Stringer standoffs.
Where the stringer is distanced from the structure I am making up some pretty simple standoffs. I have both a first and second generation to show here. At first I formed this two piece part.
Click image for larger version. 

Name:	IMG_6014.JPG 
Views:	12 
Size:	220.6 KB 
ID:	49825 Click image for larger version. 

Name:	IMG_6015.JPG 
Views:	10 
Size:	190.1 KB 
ID:	49826
This is a weldment of a saddle on a pedestal. This has been in place a year or so.

Recently I have formed what to me are much simpler standoffs.
Click image for larger version. 

Name:	IMG_6016.JPG 
Views:	10 
Size:	219.4 KB 
ID:	49827 Click image for larger version. 

Name:	IMG_6019.JPG 
Views:	12 
Size:	246.2 KB 
ID:	49828
These are formed from some very light mild steel rectangle tube. I have had some of this tube in short lengths for a few decades. I have used it sparingly since I had no viable source for it.
But now I have hundreds of feet of this tube available. For going on five years I have been President of an EAA chapter. Good workers are very hard to come by here. With the many events I host a year I came to realize not many people have a clue how to tie down a canopy. No you do not tie it mid way along a side. And no you do not peg down the bottom of the legs.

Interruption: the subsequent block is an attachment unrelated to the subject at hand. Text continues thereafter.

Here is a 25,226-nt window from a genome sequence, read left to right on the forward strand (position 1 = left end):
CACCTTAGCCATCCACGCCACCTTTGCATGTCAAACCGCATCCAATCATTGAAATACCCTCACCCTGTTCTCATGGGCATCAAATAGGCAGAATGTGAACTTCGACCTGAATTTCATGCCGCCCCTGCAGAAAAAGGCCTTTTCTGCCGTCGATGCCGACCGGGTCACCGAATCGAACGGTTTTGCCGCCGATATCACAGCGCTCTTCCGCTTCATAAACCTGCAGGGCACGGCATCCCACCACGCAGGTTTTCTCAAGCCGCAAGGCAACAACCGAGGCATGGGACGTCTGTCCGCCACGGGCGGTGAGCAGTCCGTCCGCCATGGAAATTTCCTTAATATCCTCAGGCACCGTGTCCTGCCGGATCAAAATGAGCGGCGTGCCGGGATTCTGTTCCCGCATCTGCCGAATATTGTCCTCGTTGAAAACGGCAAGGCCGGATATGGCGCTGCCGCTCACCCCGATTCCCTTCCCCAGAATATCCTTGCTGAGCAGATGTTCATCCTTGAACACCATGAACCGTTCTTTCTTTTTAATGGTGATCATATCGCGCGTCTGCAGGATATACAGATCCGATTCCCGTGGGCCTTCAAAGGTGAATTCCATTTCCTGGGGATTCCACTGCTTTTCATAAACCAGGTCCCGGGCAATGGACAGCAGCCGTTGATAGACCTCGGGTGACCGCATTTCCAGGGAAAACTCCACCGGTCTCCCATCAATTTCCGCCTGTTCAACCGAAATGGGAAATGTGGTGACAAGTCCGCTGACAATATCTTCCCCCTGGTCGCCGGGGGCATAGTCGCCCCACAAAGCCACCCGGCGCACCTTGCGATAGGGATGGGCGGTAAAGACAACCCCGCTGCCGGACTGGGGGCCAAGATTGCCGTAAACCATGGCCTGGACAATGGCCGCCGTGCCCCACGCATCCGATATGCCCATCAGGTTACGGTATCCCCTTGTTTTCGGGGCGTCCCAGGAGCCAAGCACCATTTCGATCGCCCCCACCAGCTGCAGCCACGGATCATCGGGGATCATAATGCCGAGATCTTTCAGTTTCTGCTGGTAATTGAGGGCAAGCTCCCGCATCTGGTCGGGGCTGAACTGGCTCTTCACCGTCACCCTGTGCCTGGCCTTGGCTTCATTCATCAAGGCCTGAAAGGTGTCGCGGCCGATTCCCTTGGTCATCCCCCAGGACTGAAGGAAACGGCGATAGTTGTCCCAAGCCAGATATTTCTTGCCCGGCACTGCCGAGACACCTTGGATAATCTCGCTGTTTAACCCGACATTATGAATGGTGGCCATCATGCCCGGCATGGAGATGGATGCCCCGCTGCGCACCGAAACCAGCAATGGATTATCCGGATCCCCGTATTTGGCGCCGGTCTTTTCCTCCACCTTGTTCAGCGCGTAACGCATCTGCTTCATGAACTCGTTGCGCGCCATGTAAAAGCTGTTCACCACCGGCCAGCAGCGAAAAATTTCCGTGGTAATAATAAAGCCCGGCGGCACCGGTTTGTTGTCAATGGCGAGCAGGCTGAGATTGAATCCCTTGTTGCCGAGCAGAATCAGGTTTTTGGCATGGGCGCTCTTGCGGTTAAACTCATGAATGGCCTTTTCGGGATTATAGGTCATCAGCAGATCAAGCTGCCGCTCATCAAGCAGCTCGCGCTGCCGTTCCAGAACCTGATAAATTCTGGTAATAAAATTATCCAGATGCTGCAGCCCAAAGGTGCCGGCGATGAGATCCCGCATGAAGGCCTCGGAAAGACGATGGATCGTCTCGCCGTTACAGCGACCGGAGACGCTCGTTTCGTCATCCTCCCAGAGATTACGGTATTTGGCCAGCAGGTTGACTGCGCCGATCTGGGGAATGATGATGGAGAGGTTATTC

So I have been buying two to three canopies a year. Now I know where this thin wall tube is sourced, it is a 10mm X 20MM by about a half mm wall tube. That works out to about 3/8 X 3/4- .020 wall. Now I have an endless supply of light structural support tubing.
One trait I like about these standoffs is you can form them to mechanically grip the round tube. These will work fine for either Aluminum or composite stringer tubes. Once they are painted and the tube bonded in place there should be little chance of electrolysis.

One other tidbit, I will be running my wires to the tail within the conduit. Heck that is what it was made for.